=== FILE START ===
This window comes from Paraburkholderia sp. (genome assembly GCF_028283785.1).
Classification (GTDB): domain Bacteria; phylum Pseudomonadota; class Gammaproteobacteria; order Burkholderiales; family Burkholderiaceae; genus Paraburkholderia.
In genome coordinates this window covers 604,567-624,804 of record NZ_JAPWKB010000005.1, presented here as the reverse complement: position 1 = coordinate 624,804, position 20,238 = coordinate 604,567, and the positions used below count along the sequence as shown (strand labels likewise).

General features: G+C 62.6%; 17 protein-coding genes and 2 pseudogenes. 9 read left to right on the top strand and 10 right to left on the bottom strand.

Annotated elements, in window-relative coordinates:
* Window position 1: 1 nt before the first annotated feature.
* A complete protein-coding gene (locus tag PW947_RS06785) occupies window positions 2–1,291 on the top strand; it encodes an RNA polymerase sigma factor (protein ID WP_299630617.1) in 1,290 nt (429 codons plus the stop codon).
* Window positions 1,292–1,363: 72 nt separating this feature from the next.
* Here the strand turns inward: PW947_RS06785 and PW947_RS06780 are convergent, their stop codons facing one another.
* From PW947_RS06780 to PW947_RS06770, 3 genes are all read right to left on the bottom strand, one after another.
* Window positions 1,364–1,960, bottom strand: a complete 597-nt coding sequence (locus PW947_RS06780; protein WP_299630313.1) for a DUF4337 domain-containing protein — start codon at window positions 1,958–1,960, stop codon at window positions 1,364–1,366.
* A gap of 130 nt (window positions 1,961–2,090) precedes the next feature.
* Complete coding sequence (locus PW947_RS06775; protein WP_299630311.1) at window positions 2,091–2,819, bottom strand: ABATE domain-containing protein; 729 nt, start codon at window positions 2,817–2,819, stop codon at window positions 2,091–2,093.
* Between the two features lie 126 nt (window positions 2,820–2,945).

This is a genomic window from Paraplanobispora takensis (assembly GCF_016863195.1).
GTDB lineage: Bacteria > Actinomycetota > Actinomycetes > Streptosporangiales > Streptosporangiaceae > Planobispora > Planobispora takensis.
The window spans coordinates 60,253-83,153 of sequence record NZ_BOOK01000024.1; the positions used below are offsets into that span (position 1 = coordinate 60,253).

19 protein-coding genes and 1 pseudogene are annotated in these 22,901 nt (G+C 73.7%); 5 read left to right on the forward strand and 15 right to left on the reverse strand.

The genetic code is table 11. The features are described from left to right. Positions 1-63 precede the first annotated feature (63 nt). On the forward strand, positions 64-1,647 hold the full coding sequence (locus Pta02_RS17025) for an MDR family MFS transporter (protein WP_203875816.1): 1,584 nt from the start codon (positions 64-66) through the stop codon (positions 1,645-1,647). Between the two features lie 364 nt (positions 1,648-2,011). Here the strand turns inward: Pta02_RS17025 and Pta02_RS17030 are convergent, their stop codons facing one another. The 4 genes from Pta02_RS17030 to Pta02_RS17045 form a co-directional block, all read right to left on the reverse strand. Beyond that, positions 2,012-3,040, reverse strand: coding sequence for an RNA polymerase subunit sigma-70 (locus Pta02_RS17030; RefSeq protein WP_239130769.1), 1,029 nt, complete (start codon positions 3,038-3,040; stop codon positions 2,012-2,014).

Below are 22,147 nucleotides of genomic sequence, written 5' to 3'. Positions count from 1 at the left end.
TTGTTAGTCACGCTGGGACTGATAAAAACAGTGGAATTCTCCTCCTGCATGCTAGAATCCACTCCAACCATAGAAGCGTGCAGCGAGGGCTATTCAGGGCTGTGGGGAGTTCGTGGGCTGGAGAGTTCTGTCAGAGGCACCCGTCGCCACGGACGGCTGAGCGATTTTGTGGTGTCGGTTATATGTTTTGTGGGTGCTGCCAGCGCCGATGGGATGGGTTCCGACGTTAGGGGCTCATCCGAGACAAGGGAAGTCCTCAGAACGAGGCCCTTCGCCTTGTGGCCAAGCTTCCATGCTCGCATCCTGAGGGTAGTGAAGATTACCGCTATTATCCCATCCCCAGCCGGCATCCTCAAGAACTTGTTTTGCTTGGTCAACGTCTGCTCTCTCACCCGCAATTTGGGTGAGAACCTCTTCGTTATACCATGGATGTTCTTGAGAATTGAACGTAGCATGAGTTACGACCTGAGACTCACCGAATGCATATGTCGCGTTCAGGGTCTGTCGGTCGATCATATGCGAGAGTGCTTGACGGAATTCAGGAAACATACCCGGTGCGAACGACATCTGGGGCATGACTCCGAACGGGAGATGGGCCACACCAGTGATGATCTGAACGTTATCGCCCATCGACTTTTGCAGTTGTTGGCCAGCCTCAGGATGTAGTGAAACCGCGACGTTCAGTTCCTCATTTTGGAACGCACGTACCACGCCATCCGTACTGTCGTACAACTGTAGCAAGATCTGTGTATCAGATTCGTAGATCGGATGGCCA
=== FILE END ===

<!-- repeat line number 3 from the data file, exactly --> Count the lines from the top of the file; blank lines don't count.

In genome coordinates this window covers 604,567-624,804 of record NZ_JAPWKB010000005.1, presented here as the reverse complement: position 1 = coordinate 624,804, position 20,238 = coordinate 604,567, and the positions used below count along the sequence as shown (strand labels likewise).